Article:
Super Mario World's sound driver is probably the easiest (I think the SPC700's boot routine is used every time to load data if my recollection is correct). What helps is that I have personally dealt with locating the original routine that handles the bankswitching in the game itself, so I can doubly help you in that regard. The catch is that safe-cracking was required on the original bank modifier that I came up with. I'll even specify the instructions here... Simply store an $FF to $2141, then execute the routine that handles the boot ROM.
SNESMod is medium difficulty (you can switch back to boot ROM via a command ID that is programmed in SPC700 assembly already). The catch is that I don't think the corresponding 65C816 code was programmed... so you'd have to program that yourself.
XMSNES is by far the hardest because you have to invent all of the code to go back to the boot ROM (I found no native code to go back to the boot ROM). Therefore, this one requires a full blown hack in SPC700 ASM. Thankfully, it looks like you have free space in the actual code to do your magic to add such a command. Just remember... you have to program both the SPC700 assembly and the SNES portion to be able to switch sound drivers. This is also by far the least supported sound driver, because the developer discontinued it (this is the same person that went on to do SNESMod).
Worse, you have to work off of raw hex data for all of this stuff and manually sort out every single piece of data by category (especially when it comes to missing sources). That won't be fun.
And beware! The earliest song that I know of that's in .spc format on this site (Green Mountain) does overflow on the echo. I made a bugfixed version, but I was unable to keep all of the echo parameters intact due to insufficient memory. You also have memory relocations to deal with in this particular instance, which is easy to resolve by simply implanting some code with the SPC700 boot routine.
I write all of my songs in .xm format* and convert them to .it using code from schimtracker (I also use this process to strip out any unsupported commands). It seems like it would be simpler, if given the source .xm files, to convert them to use snesmod.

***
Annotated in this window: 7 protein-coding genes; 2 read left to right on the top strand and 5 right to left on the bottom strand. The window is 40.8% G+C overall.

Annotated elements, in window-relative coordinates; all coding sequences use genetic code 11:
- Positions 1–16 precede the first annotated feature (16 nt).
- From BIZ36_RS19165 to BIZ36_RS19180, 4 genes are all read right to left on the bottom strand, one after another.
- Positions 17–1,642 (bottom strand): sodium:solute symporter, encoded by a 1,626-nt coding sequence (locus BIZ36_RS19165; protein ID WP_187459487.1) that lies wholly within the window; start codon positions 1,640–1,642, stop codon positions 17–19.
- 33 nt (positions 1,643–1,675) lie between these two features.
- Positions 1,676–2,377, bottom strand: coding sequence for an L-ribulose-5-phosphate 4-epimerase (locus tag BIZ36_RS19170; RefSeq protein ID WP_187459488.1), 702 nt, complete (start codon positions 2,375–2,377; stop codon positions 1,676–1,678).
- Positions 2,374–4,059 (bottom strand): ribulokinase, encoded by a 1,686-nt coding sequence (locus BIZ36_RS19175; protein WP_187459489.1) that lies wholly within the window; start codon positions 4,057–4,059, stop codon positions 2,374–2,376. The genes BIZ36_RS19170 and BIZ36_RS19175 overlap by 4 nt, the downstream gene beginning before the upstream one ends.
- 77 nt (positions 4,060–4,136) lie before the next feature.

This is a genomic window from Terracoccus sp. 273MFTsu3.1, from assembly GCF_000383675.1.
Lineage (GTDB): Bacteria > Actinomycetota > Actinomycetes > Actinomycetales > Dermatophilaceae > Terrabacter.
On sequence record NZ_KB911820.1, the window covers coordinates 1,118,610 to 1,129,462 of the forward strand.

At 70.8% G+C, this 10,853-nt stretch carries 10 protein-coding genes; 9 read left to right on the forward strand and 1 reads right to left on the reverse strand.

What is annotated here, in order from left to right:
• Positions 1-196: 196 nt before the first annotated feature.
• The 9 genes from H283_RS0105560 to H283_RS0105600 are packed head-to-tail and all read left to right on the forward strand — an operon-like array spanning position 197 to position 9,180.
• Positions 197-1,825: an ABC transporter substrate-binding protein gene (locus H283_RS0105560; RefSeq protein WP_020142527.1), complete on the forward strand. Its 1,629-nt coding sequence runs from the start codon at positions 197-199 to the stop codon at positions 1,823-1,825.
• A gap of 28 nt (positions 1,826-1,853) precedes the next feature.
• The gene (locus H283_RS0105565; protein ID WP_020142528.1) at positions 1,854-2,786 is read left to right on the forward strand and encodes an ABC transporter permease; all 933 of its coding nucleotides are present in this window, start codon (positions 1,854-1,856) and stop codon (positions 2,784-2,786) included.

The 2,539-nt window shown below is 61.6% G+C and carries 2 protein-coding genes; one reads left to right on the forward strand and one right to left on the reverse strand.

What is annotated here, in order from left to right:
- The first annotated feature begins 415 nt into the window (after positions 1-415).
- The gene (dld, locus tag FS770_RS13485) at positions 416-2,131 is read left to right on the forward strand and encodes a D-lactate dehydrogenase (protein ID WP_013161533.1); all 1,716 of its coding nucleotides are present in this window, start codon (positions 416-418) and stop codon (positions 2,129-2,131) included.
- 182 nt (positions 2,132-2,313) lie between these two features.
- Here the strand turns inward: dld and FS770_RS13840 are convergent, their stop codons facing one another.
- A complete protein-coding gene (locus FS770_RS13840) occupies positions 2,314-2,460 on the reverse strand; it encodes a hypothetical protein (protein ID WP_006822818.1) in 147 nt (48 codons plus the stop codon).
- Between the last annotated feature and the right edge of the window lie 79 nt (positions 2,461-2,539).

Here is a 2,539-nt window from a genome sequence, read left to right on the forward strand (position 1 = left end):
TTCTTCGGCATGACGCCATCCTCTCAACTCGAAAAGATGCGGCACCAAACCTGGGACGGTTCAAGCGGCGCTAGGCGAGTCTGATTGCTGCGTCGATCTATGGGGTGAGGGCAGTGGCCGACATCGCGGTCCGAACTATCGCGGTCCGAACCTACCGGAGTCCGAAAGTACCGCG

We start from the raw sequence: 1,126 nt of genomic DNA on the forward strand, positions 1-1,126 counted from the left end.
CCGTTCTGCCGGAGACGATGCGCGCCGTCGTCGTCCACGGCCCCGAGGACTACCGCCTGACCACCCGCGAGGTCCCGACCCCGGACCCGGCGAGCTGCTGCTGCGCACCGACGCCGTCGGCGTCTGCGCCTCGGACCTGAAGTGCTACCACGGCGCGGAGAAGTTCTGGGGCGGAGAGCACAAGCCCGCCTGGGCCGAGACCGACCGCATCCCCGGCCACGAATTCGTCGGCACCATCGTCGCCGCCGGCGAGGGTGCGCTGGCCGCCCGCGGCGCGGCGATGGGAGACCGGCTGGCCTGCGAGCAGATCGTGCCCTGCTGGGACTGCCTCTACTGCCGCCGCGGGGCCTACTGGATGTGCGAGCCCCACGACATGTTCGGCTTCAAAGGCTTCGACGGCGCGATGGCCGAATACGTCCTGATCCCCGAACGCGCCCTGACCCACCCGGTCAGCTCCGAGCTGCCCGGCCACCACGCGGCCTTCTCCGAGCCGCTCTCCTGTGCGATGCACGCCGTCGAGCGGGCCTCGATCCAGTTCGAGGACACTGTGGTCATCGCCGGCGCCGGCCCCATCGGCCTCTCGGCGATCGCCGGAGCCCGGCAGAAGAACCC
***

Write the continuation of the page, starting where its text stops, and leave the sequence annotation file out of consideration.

*I use a modified version of SoundTracker for Linux.
I'd rather use the original sound drivers, or at least versions that can be swapped on the fly without resetting the SNES. Thus...
- Super Mario World sound engine (Addmusic might qualify, as long as I can still load data the old fashioned way via the boot routine).
- A special version of XMSNES that has code to switch back to the boot routine.
- My special version of SNESMod with noise generation and pitch modulation.
It might also be a good idea to add a piece of code that simply clears all of the memory except for itself before loading the next sound driver. Loading methodologies should be as close to the original as possible (essentially loading per whatever defined fragment there is).
We have nearly 100 pieces of music to deal with here from a wide variety of artists, so original sources might be a no-go for every single one.
post #47934 ::
2014.09.19 12:34pm :: edit 2014.09.19 12:35pm jowlsucks liēkd this
My idea was for this compo specifically, it's interesting to know it's possible! But I've no idea how to program stuff for the SNES (I barely know java!)
I don't think anyone used XMSNES in this compo so we'd only have to deal with the easy and medium difficulty situations.
And it'd be even more interesting if we managed to do a fully working SNES cartridge with the songs on this compo! My idea would be to make it kinda like the 2A03 Puritans Cartridge, maybe even sell it, idk (I would certainly purchase one, even though I (still) don't have a SNES)
Nah... It needs its own player. I'll get back to y'all in a bit when I ask the right people. SP2s are compressed by chopping up the SPCs into banks, dupe checks the banks, deletes the dupes, then orders them for replay. Almost the same as an SPC. :)